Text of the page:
TC Helicon Ditto Mic Looper

Let’s imagine you’ve got the voice of an angel (you do, don’t you?).

You don’t need pitch correction, you don’t need any harmonies, and you’re singing in a grand cathedral with a gorgeous natural reverb.

There’s still one aspect that’s missing from your performance, and that’s vocal looping.

The TC Helicon Ditto Mic Looper is a dedicated vocal looper (which you probably guessed from the name), and it’s essentially the vocalists version of their famed Ditto guitar looper.

It’s a pretty straightforward pedal, with a single XLR mic input and output, and two foot switches: one to add new loops, and one to stop the playback altogether.

Then, you’ve got a solitary knob on the pedal, which allows you to control the level of the loop, so you can have it right up front and add harmonies yourself, or blend it subtly into the background and through a different melody over the top.

The pedal automatically controls mic gain based on the input level, so you don’t need to worry about that, and it even has phantom power, allowing you to use condenser microphones as well, though I wouldn’t bring one on stage with you.

Feedback city!

Boss VE-20 Vocal Performer

Oh look, it’s another vocal effects pedal from Boss, and a damn good one at that.

The Boss VE-20 Vocal Performer uses Boss’ twin footswitch, and has a helpful little display in the centre that tells you which preset you currently have accessed. You can use the switches to move up and down the bank of presets.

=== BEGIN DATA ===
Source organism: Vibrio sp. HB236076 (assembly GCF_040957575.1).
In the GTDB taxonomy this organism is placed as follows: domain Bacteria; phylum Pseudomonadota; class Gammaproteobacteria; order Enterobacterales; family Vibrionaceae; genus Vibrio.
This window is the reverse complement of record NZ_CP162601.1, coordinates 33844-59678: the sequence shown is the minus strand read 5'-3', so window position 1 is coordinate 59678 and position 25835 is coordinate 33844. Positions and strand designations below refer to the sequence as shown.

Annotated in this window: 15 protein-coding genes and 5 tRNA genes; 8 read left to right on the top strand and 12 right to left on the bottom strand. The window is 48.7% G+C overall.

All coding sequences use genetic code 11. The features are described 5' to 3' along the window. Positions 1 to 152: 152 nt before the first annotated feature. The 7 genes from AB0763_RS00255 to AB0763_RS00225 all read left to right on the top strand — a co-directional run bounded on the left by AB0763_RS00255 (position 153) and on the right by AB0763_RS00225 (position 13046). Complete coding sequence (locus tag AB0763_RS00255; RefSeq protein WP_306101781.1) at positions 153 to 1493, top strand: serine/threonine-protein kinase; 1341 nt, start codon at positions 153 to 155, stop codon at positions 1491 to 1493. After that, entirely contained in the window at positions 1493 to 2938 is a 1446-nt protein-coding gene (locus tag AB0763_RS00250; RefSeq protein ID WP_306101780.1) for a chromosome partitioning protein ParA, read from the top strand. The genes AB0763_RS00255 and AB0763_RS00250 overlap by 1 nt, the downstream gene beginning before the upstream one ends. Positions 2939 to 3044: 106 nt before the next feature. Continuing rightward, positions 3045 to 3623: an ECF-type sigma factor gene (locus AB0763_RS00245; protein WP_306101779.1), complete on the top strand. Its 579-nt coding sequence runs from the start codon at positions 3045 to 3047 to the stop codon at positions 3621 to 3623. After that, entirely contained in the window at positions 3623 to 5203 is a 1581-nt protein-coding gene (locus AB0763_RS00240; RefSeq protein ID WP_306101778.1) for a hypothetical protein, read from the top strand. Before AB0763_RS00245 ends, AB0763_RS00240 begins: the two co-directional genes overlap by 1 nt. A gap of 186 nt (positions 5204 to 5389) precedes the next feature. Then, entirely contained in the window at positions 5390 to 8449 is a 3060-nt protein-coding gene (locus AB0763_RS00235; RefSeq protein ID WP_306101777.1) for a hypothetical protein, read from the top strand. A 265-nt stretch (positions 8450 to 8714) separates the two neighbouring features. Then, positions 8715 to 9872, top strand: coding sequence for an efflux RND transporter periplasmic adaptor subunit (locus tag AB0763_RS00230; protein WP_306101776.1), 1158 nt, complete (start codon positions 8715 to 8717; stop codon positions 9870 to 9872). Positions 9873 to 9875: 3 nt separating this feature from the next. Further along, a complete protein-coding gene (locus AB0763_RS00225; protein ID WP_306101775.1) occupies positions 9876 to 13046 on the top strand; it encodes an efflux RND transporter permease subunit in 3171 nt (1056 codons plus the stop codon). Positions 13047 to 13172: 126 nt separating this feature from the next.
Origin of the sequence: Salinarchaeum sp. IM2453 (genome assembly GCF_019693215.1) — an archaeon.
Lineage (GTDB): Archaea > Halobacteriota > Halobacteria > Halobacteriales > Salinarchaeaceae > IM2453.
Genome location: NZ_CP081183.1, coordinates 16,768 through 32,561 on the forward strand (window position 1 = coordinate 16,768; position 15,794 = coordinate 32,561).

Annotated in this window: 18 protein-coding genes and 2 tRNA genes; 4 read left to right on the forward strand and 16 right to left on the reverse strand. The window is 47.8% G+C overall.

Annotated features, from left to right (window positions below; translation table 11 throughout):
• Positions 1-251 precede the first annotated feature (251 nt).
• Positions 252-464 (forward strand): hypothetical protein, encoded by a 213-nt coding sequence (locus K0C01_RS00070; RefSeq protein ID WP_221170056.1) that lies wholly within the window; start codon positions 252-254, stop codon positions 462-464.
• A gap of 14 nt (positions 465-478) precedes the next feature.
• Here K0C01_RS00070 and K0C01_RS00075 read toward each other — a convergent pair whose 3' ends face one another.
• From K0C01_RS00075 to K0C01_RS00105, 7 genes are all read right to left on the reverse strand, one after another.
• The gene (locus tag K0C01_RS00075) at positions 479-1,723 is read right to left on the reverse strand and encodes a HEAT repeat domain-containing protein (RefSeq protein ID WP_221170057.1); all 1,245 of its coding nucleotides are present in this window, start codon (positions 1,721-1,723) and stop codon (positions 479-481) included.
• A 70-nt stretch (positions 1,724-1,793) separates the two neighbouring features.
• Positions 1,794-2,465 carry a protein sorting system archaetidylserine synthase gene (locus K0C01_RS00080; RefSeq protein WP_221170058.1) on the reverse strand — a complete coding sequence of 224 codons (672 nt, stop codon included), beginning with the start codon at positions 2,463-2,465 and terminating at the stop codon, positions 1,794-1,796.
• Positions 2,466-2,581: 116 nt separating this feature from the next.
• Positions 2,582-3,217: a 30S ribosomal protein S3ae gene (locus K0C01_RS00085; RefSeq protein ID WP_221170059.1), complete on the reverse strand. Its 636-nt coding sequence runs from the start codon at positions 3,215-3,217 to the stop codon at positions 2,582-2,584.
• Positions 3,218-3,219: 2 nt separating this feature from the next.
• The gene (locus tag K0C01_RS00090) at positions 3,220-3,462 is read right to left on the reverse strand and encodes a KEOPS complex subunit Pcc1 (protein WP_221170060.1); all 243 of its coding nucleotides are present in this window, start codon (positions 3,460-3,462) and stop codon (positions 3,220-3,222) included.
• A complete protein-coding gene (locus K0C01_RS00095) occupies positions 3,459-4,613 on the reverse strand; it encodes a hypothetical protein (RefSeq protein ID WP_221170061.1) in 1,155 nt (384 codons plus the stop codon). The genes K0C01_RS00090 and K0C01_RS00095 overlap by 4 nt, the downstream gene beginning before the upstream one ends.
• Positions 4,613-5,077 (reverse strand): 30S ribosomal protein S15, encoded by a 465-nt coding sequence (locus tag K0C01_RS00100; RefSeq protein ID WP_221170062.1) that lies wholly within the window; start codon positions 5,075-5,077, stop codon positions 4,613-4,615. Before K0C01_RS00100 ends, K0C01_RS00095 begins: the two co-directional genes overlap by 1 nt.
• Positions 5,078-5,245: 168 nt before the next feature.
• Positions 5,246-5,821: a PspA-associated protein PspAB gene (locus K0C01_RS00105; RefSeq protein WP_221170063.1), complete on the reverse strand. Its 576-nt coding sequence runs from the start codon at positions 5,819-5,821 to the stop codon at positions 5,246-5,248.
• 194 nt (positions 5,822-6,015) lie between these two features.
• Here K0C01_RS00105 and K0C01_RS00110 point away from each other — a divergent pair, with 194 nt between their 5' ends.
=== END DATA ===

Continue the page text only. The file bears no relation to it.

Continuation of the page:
On the I/O front, you’ve got a single mic XLR input, and stereo outputs (yes, this guy has stereo effects). Plus, it has a stereo line/headphone output, meaning you can use the VE-20 for bedroom practice duties with your headphones plugged in.

It has all the features you’re probably looking for (reverb, doubling, compression, delay) as well as some really cool harmonization features.

You can create three-part harmony layers, and it has real-time pitch correction for low-latency performances.

One thing that’s unique about the VE-20 is that it can run on battery-power, making it a great option for buskers. Plus, you can record up to 38 seconds of singing and loop it, even better for you Tash Sultana wannabes!

Lastly, and this is pretty damn important for anyone looking to hit the road and perform right around the country: it’s built like a tank.

Seriously. It has a solid steel shell, and it has big bulky footswitches which feel like they’d be impossible to break.

TC Helicon VoiceLive Touch 2

This unit for TC Helicon is something a little special.

As you might have guessed from the name, the TC Helicon VoiceLive Touch 2 is a touch sensitive device.

So, again, it’s not really a pedal, but it’s crazy compact and attached easily to a music or mic stand.

Let’s talk about that for a second.

The TC Helicon VoiceLive Touch 2 has a sturdy rubber mount built in, that you can basically slide over a regular mic stand and get going.

However, it still works as a desktop unit for when you’re jamming out ideas at home.

Underneath the touch panel (on the back side of the device), you’ve got your inputs and outputs, with one of each for your microphone, as well as two TRS outputs and guitar in and through jacks.

That means you can use your guitar to control aspects of the TC Helicon VoiceLive Touch 2 such as vocal harmonization.